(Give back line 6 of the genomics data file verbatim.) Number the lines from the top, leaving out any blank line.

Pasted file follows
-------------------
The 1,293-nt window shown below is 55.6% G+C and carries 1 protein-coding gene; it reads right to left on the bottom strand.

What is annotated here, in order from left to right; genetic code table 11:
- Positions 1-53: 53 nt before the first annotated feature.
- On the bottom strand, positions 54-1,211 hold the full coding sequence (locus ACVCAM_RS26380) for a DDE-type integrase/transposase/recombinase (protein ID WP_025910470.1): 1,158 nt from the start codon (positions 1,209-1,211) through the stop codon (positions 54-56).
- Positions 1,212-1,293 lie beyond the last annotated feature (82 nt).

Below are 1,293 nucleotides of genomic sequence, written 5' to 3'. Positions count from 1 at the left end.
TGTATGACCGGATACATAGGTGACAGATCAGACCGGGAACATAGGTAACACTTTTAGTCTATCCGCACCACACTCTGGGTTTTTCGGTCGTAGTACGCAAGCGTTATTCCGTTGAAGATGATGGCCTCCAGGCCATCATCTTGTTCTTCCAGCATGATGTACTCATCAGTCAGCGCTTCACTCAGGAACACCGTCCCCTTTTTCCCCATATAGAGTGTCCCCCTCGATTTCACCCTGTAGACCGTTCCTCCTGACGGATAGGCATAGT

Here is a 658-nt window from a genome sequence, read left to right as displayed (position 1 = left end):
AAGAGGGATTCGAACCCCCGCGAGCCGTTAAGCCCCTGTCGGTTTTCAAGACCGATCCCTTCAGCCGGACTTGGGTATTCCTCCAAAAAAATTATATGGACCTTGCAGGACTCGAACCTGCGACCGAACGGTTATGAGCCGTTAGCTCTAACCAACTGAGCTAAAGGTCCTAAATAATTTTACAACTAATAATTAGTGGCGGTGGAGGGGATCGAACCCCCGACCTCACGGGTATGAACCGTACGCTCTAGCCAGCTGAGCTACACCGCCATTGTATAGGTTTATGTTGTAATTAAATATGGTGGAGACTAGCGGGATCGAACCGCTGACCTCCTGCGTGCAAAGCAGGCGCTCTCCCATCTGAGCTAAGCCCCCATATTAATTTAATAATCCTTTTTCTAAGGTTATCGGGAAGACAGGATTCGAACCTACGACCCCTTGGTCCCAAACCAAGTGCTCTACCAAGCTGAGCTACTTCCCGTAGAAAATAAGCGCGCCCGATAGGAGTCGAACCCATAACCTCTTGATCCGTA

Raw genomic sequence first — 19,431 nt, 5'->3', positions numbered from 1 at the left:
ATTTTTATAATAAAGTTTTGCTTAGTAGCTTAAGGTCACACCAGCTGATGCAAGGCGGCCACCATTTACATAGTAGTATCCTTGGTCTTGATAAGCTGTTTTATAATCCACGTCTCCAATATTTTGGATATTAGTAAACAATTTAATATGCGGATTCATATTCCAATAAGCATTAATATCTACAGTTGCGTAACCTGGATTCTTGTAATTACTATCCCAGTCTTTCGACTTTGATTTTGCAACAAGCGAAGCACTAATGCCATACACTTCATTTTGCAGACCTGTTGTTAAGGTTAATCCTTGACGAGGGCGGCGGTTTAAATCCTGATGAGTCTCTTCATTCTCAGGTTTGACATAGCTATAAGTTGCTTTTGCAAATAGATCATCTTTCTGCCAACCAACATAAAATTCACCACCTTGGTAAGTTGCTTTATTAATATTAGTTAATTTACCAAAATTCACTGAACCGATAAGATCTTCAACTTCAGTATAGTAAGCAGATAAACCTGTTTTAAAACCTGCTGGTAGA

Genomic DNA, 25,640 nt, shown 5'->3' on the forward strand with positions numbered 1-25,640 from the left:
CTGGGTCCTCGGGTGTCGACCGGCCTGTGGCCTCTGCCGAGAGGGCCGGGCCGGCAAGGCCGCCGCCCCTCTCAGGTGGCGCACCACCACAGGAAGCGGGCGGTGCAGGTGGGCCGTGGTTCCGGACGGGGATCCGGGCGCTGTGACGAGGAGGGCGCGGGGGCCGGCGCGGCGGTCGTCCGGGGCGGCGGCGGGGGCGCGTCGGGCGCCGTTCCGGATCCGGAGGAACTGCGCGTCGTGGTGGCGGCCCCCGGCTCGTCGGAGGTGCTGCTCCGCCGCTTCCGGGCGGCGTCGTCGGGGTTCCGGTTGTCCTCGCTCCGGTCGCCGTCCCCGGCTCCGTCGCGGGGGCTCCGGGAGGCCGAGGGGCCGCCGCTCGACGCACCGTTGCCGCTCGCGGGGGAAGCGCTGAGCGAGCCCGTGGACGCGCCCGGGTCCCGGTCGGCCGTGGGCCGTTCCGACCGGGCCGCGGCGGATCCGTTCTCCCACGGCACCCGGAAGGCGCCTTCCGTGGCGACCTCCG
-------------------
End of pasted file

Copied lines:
Below are 1,293 nucleotides of genomic sequence, written 5' to 3'. Positions count from 1 at the left end.